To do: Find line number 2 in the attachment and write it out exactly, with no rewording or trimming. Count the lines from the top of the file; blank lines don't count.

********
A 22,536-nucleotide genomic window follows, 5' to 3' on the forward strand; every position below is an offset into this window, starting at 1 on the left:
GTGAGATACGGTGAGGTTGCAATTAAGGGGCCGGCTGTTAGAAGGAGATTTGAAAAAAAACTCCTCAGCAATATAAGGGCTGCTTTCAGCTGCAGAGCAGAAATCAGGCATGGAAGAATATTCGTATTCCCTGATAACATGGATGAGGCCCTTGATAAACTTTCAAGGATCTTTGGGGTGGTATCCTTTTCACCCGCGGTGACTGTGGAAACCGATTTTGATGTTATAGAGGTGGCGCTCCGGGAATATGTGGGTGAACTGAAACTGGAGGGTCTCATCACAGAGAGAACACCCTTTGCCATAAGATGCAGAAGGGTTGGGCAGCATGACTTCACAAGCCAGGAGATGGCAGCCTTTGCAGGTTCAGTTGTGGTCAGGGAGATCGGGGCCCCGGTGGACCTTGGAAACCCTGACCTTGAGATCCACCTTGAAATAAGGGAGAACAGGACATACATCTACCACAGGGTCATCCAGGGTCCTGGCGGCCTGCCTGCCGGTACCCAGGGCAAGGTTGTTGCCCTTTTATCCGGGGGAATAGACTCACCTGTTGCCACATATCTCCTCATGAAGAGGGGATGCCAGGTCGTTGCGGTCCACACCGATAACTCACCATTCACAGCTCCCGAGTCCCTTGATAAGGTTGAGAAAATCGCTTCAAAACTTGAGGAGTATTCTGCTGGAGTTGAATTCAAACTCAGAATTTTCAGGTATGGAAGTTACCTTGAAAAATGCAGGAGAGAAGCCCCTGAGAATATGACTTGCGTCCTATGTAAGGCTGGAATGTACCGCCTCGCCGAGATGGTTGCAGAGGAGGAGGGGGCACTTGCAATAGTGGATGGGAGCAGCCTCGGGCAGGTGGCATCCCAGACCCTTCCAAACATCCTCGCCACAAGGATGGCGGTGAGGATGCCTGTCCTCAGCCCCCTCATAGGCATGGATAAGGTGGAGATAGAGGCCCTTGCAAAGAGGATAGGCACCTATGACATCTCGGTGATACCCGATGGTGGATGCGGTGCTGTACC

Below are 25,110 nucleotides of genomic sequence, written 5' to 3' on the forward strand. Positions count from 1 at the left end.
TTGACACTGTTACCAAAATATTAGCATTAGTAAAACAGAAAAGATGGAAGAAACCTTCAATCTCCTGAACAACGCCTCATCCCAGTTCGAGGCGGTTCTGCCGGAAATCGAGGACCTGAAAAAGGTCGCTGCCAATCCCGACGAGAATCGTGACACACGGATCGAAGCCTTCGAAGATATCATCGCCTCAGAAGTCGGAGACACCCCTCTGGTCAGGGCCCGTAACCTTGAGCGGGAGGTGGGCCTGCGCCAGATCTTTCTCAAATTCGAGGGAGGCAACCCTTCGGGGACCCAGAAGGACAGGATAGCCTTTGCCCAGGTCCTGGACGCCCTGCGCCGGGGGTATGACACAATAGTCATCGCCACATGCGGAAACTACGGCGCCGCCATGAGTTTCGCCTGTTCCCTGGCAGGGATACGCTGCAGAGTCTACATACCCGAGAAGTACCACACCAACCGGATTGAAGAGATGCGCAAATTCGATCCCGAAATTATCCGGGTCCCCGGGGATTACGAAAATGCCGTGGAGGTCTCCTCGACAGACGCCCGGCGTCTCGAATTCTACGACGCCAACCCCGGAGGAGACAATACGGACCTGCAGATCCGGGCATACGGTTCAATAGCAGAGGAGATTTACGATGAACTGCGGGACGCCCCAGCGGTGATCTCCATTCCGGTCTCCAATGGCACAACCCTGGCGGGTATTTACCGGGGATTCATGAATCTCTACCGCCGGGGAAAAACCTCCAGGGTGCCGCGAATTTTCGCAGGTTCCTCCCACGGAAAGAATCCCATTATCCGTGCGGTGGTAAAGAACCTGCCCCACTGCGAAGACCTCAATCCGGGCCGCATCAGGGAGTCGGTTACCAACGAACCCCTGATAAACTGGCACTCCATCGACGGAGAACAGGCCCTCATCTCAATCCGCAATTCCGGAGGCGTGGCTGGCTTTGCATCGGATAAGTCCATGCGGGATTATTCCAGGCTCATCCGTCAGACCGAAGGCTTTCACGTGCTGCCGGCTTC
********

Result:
GTGAGATACGGTGAGGTTGCAATTAAGGGGCCGGCTGTTAGAAGGAGATTTGAAAAAAAACTCCTCAGCAATATAAGGGCTGCTTTCAGCTGCAGAGCAGAAATCAGGCATGGAAGAATATTCGTATTCCCTGATAACATGGATGAGGCCCTTGATAAACTTTCAAGGATCTTTGGGGTGGTATCCTTTTCACCCGCGGTGACTGTGGAAACCGATTTTGATGTTATAGAGGTGGCGCTCCGGGAATATGTGGGTGAACTGAAACTGGAGGGTCTCATCACAGAGAGAACACCCTTTGCCATAAGATGCAGAAGGGTTGGGCAGCATGACTTCACAAGCCAGGAGATGGCAGCCTTTGCAGGTTCAGTTGTGGTCAGGGAGATCGGGGCCCCGGTGGACCTTGGAAACCCTGACCTTGAGATCCACCTTGAAATAAGGGAGAACAGGACATACATCTACCACAGGGTCATCCAGGGTCCTGGCGGCCTGCCTGCCGGTACCCAGGGCAAGGTTGTTGCCCTTTTATCCGGGGGAATAGACTCACCTGTTGCCACATATCTCCTCATGAAGAGGGGATGCCAGGTCGTTGCGGTCCACACCGATAACTCACCATTCACAGCTCCCGAGTCCCTTGATAAGGTTGAGAAAATCGCTTCAAAACTTGAGGAGTATTCTGCTGGAGTTGAATTCAAACTCAGAATTTTCAGGTATGGAAGTTACCTTGAAAAATGCAGGAGAGAAGCCCCTGAGAATATGACTTGCGTCCTATGTAAGGCTGGAATGTACCGCCTCGCCGAGATGGTTGCAGAGGAGGAGGGGGCACTTGCAATAGTGGATGGGAGCAGCCTCGGGCAGGTGGCATCCCAGACCCTTCCAAACATCCTCGCCACAAGGATGGCGGTGAGGATGCCTGTCCTCAGCCCCCTCATAGGCATGGATAAGGTGGAGATAGAGGCCCTTGCAAAGAGGATAGGCACCTATGACATCTCGGTGATACCCGATGGTGGATGCGGTGCTGTACC